One day after Gov. Jerry Brown left Paris, Senate President Pro Tem Kevin de León – having concluded his own meetings on climate change – walked through the Musée d'Orsay on Friday, interpreting art on the left bank of the Seine.
There hung Henri Regnault’s bloody “Summary Execution under the Moorish Kings of Grenada.”
Translation: “This is the way decisions are made in appropriations.”
Of the executioner, the pro tem said, “Presumably, this is our chair.”
For the California politicians in Paris this week, the United Nations climate summit was an ego-boosting affair. The state’s greenhouse gas emission policies are among the most aggressive in the world and were held out as a model here.
Yet as the talks appeared to draw to a close – with negotiators now expected on Saturday to take up a final draft of a pact to reduce emissions – de León was mindful of work to be done back home.
A proposal to extend a 2020 sunset on the state’s cap-and-trade system, in which polluters pay to offset carbon emissions, stalled in the Legislature this year. So did Senate Bill 32, which sought to dramatically increase California’s greenhouse gas reduction targets, to 80 percent below 1990 levels by 2050.
Legislative leaders plan to take those issues up again next year. In addition, Sen. Ricardo Lara, D-Bell Gardens Democrat, plans to introduce legislation setting reduction targets of 40 percent to 50 percent below 2013 levels for emissions of black carbon, methane and fluorinated gases, which can come from refrigeration and air-conditioning systems.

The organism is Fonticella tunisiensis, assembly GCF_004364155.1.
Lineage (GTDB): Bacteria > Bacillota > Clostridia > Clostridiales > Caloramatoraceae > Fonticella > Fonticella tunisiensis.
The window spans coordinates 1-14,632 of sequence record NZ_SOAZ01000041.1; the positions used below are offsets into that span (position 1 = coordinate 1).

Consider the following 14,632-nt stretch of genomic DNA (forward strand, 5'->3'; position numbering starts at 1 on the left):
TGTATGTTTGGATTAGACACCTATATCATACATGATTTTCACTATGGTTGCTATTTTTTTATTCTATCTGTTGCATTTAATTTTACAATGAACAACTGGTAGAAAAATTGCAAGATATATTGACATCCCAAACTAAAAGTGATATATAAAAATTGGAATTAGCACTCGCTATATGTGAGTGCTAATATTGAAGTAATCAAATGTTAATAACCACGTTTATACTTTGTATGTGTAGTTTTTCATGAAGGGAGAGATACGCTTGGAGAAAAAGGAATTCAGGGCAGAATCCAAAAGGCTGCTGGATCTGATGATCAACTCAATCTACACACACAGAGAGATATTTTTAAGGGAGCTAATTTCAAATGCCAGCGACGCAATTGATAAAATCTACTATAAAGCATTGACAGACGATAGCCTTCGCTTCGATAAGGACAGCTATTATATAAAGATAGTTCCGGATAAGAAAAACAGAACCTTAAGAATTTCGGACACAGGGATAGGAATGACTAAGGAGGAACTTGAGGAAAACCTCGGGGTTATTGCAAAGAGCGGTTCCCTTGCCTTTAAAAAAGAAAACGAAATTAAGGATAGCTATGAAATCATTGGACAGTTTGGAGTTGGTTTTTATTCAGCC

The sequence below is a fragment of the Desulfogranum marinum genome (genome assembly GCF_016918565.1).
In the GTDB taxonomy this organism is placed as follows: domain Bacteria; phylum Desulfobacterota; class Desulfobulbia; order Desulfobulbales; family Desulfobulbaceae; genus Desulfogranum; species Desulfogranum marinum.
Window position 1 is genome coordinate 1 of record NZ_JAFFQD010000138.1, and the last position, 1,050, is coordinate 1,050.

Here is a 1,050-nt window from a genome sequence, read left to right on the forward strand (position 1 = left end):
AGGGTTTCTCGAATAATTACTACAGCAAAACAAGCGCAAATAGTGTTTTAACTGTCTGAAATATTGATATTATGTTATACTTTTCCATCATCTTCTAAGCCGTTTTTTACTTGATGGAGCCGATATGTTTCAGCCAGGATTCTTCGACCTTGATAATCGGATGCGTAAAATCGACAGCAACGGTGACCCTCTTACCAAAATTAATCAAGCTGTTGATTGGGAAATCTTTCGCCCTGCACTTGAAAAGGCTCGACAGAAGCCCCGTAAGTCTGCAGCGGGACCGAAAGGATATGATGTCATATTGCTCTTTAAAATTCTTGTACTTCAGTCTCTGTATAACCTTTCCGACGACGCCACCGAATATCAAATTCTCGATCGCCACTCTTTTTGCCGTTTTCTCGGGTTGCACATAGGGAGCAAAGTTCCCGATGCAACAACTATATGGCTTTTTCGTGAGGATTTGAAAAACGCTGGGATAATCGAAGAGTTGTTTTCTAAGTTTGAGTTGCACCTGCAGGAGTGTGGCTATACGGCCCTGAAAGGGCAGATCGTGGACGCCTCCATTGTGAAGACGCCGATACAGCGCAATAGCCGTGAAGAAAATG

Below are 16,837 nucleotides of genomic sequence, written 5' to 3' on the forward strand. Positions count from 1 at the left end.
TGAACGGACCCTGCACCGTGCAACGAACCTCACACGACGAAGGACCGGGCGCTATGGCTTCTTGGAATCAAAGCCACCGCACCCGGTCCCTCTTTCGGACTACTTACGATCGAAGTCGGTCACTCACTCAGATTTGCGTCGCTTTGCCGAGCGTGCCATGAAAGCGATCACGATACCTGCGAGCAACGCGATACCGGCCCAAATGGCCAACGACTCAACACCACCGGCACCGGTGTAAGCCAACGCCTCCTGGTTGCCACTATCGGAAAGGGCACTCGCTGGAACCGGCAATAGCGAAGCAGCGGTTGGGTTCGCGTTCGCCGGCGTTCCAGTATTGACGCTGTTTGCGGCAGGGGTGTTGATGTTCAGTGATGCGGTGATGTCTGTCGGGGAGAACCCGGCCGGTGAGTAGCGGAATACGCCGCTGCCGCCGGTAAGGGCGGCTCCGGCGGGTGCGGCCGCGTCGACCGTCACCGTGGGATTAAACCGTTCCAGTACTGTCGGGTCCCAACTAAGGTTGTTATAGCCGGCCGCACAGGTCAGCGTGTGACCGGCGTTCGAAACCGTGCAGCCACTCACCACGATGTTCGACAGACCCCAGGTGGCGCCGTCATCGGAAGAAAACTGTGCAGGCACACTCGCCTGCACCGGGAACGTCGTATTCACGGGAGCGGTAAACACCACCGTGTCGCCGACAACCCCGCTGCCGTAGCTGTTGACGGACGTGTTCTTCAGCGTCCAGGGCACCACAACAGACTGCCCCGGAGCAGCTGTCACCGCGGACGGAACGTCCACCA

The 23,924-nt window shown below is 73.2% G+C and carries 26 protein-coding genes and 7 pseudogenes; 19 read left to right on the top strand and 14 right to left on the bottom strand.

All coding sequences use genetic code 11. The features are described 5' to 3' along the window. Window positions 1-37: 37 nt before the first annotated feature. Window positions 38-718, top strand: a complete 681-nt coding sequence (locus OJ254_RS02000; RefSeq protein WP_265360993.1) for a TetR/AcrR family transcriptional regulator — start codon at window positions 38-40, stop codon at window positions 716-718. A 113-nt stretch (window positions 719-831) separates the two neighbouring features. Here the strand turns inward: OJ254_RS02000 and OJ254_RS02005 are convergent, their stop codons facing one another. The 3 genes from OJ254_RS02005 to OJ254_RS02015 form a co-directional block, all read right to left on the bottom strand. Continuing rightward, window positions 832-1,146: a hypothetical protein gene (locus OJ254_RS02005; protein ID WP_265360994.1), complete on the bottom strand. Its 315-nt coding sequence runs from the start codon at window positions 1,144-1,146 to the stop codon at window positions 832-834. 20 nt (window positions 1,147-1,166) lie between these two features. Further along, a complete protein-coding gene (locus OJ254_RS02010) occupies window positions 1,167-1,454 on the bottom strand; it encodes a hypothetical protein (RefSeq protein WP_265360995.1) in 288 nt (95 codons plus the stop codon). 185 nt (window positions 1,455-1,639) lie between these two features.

De León said of Lara’s bill, “That’s going to be huge.”
Resistance to the most aggressive environmental initiatives backed by Senate Democrats this year came from Republicans and moderate Democrats in the Assembly.
Assemblyman Anthony Rendon, a Lakewood Democrat and the lower house’s incoming speaker, said of the Assembly’s appetite for more legislation related to climate change, “I don’t know … I’m just saying we as a body, and we as a state, are pretty committed to dealing with this issue.”
“It’s something that I’m personally going to urge for,” Rendon said before the Paris talks. “I think it will be a tough lift, but most of our big accomplishments are.”
In Paris, de León was staying in an apartment with a strict no-noise policy after 10 p.m., compelling him to tiptoe, he said.
The tenor of the negotiations outside the city suggested to many observers that a strong agreement might be reached, and de León was optimistic the message would resonate in Sacramento.
“It’s hard not to be touched,” he said, “by what’s happening in Paris.”
De León turned 49 the other day. He was planning to go to dinner with friends to celebrate his birthday before returning home this weekend.
Then, he said, “The real work begins.”